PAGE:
Trees are maybe the most important living thing on earth. Aside from producing fuel, building materials and food, they are the source of oxygen in our air. Without trees there would be no life on earth. And as we know that Ma Nature loves diversity, there are many weird and wonderful trees that grow around the planet. Here are then that make the list of top ten strangest trees.
10. Pirangi Cashew Tree (Brazil)
It’s the largest cashew tree in the world and more like a root and bush than a tree covering a span of 8,500 square meters alone. The tree in this picture, around 300 square feet, looks like a forest and a bears 8000 fruit in a year.
9. German Sherman (USA)
General Sherman is located in the Giant Forest of Giant Sequia National Park, California, USA. The tree species is Giant Sequoia or Sierra Redwood, the family that boasts the tallest trees on earth. The natural distribution of Giant Sequoia is restricted to a limited area of the western Sierra Nevada, California. Due to the scarcity of these mighty trees the General Sherman tree is strictly protected.
Stats: By volume The General Sherman Tree in Sequoia National Park is the largest tree in the world. Its volumen is 1500 cubic meters, or 55.000 cubic feet.The height is 84 meters (275 feet) and the circumference at the ground level is 31 meters (103 feet). The impressive features of this fantastic tree are among others that even 55 meteres above the forest floor its diameter bost a phopping + 4 meters (14 feet).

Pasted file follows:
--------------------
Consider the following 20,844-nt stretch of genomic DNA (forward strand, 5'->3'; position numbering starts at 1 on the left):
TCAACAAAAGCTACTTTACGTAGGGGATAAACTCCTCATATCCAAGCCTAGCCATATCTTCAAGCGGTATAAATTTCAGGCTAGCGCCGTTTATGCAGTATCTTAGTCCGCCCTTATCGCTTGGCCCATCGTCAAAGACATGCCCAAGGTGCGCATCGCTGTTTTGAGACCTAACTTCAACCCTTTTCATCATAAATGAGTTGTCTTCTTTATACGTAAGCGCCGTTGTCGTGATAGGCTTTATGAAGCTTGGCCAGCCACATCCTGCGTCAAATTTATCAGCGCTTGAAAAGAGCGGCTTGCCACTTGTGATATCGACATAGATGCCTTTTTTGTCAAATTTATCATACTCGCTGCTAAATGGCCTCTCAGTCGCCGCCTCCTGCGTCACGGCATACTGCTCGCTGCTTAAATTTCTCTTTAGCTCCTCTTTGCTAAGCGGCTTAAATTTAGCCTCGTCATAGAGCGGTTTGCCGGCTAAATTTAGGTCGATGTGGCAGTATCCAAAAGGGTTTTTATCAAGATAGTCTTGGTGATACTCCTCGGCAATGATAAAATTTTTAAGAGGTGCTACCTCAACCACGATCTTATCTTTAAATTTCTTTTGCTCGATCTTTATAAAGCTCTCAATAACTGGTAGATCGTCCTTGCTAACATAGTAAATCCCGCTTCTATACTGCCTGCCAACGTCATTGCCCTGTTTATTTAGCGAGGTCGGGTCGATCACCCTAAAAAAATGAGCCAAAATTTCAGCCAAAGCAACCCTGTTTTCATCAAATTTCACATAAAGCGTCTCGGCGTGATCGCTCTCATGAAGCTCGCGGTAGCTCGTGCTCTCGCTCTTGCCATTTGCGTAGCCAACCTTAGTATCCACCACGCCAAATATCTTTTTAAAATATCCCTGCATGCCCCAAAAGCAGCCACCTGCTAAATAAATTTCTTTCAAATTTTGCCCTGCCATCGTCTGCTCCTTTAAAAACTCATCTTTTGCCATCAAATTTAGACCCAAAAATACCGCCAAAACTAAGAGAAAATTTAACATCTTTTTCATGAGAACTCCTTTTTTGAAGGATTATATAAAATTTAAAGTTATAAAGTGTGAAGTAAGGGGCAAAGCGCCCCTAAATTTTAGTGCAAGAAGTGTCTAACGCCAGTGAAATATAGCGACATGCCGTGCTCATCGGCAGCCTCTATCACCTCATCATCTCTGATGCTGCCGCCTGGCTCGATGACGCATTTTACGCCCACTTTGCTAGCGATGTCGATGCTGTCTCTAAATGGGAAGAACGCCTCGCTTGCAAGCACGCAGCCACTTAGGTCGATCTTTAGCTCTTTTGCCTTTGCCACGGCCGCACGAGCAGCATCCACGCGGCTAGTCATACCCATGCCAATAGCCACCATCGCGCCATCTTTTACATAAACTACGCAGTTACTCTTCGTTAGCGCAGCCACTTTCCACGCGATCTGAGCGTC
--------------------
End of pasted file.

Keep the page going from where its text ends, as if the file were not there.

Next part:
8. Silk Cotton Trees Of Ta Prohm (Cambodia)
Ta Prohm Temple or the Jungle Temple which is located in the Angkor Thom complex has trees growing here in the most astounding way. Words cannot describe it until you set foot there and see it for yourself. Apparently, the place was left as is over the hundreds of years and the outcome is amazing from what you see now in the place which is also called Angkor Archaeological Park. On every side, in fantastic over-scale, the trunks of the silk-cotton trees soar skywards under a shadowy green canopy, their long spreading skirts trailing the ground and their endless roots coiling more like reptiles than plants.
7. Tree Of Life (Bahrain)
Alone amidst a desert in Bahrain, there is a tree that defiantly stands with its roots deep in the sand. It is called the “tree of life.” Its source of water is unknown and none have been able to understand how such a symbol of life can survive in such a desolate area. Its leaves are full of color and it is a remarkable testament to fortitude in the face of adversity. As one person said, “The reason people think its beautiful is because it has no right to be there.”
6. Pandanus Tree (Australia)
This versatile tree is found from bare dry rock on Australia’s east coast to the swamps of the Northern Territory, and also in the surrounding Asia Pacific region. The trunk is usually solid, ringed with many leaf scars and they often have many thick prop roots near the base to provide support as the tree grows top-heavy with leaves, fruit, and branches. That certainly makes for a funky looking tree at the base.
5. Axel Erlandson’s Circus Tree (USA)
In 1945, Erlandson’s daughter and wife took a trip to the ocean near Santa Cruz, California. There they saw people lined up to pay to see such oddities as tilted buildings at the Mystery Spot. They returned home and mentioned (off hand) that Axel’s trees could draw people who would pay to see them if they were on a well-traveled tourist route. Axel jumped on the idea and bought a small parcel of land in Scotts Valley, California on the main road between the Santa Clara Valley and the ocean; and started the process of transplanting the best of his trees to their new home. The Tree Circus opened in the spring of 1947.